Basically, they just swim along with their mouths open and eat whatever happens to get sucked in. They then grind up the prey and spit it out again, repeating this process until the pieces are small enough to swallow and digest. Usually this results in a diet of gelatinous zooplankton like jellyfish, Portuguese man-of-war, ctenophores and salps. But since the mola is so unusual in every other way, so it is with feeding. Rather than just sticking to this surface and shallow water feeding, the mola can dive to depths of 500 meters and so it often gets a meal consisting of squid, small fish, deepwater eel larvae and crustaceans. Although it is not known for certain, it’s suspected that they also forage on the seafloor as specimens have been found with sponges, eel grass and starfish in their stomachs.

Makin’ little ones

One of the biggest unknowns about molas regards their mating habits. We do know that the females produce more eggs than any other vertebrate. Females have been found containing as many as 3 million eggs in their ovaries. The eggs are very small, about the size of a little 'o'. It is thought that the females release the eggs into open water, after which the male swims over the area and releases sperm to fertilize the eggs. From then on the parents have nothing to do with them and they are left to hatch on their own.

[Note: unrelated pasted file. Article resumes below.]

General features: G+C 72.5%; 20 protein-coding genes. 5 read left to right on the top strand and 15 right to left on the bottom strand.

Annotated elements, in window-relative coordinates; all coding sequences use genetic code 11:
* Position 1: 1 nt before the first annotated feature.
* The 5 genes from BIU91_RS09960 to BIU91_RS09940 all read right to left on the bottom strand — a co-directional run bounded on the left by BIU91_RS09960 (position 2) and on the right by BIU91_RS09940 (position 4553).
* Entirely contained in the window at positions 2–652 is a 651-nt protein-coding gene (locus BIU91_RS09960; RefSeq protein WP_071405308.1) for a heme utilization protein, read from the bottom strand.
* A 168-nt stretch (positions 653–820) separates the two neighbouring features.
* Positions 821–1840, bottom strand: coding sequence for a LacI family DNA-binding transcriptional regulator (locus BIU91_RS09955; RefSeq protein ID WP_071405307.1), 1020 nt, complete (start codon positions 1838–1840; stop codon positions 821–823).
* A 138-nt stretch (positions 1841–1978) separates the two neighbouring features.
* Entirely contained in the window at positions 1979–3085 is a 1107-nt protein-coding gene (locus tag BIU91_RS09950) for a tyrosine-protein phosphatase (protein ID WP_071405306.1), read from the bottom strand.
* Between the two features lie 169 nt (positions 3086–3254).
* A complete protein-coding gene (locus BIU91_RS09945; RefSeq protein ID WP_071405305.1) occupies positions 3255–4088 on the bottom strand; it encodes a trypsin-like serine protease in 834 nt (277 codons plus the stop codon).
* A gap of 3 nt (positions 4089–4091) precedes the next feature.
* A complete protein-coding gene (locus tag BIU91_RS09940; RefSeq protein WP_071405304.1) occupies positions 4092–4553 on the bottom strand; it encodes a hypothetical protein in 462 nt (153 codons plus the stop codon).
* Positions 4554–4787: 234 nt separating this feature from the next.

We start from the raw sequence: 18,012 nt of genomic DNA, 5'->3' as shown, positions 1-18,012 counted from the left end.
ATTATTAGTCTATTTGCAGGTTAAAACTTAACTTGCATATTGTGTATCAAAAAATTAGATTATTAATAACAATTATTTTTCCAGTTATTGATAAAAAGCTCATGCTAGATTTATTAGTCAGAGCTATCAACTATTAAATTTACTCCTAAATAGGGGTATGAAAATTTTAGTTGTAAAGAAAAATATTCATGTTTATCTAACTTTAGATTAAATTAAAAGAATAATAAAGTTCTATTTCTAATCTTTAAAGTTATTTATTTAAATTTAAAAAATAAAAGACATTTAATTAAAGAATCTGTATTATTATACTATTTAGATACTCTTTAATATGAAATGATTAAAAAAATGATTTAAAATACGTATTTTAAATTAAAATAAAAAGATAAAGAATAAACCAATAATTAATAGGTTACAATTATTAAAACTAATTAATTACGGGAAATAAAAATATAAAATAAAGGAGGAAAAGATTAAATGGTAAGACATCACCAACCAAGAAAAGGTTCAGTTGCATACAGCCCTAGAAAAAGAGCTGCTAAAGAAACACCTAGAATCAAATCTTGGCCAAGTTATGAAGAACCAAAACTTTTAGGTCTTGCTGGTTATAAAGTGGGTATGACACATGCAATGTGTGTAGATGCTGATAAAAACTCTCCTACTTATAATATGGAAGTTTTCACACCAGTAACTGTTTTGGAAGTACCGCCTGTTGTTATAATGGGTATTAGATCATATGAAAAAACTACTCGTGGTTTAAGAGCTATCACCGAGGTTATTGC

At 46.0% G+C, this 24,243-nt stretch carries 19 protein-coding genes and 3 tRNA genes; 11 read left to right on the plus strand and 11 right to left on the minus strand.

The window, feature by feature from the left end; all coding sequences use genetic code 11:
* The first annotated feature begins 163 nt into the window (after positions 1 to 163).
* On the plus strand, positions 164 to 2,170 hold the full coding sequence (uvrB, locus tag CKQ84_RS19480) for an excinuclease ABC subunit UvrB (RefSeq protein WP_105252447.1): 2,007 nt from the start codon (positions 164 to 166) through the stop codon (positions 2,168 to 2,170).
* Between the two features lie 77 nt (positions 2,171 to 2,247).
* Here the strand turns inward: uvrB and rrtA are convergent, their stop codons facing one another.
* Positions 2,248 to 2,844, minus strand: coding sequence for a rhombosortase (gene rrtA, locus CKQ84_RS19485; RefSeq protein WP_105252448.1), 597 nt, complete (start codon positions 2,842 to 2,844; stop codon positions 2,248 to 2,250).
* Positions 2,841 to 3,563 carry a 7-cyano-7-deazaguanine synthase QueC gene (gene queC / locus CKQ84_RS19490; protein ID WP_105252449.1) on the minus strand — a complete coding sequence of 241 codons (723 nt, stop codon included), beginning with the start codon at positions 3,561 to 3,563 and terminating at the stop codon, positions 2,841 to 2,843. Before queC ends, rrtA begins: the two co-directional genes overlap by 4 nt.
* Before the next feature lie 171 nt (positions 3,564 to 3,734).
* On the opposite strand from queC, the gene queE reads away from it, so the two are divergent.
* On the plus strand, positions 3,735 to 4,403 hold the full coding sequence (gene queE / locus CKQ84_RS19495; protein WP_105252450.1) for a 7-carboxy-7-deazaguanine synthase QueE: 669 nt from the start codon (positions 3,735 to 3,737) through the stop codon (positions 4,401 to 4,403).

When the eggs hatch, the larvae are tiny – about 1.8mm in size - and do not resemble the shape or structure of the adults at all. They have a primordial tail fin as well as large pectoral fins. But most peculiarly they are also covered in many large spines, very much resembling the puffer fish to which they are related. As the larvae grow, the spines begin to disappear and the bony beak and clavus begin to develop. By the time it reaches about 40mm in size it looks just like its parents did, only smaller.

The life and times…

Molas are found in all temperate and tropical oceans and need a warm environment to survive. Much as with their eating habits, molas often appear to be lazy with regards to swimming. It is common to find whole shoals being carried along by currents, even if this sometimes leads them into colder water where they perish if they cannot swim back to warmer waters fast enough. Its shape may make it look like its all head and no body, but there isn’t a whole lot up there. Their tiny brain, about the size of a walnut and weighing only a couple of grams, is attached to a spinal cord just a few inches long.

The behaviour of molas is something that has long fascinated researches because no one seems to be able to explain it. The molas got their nickname of sunfish due to their habit of basking in the sunlight and sightings are common because of this. The fish turn over onto their sides and lie like that on the surface of the water. Sometimes it will just be one of them, sometimes a whole group, sometimes for a few minutes, other times for whole days.

Many theories have been put forward to explain this, the most popular being that it has to do with heat regulation. Since the molas can dive so deep, it is hypothesised that perhaps after such expeditions they simply like to lie in the sun and soak up the heat. Others say that because of the shape of the molar and the arrangement of its eyes, it cannot normally see in very many directions when swimming. When it turns sideways and lies like that it allows it a much larger view of below, helping it to spot prey or predators. Yet others claim it is a sign of illness and that the fish do it when they are sick or dying.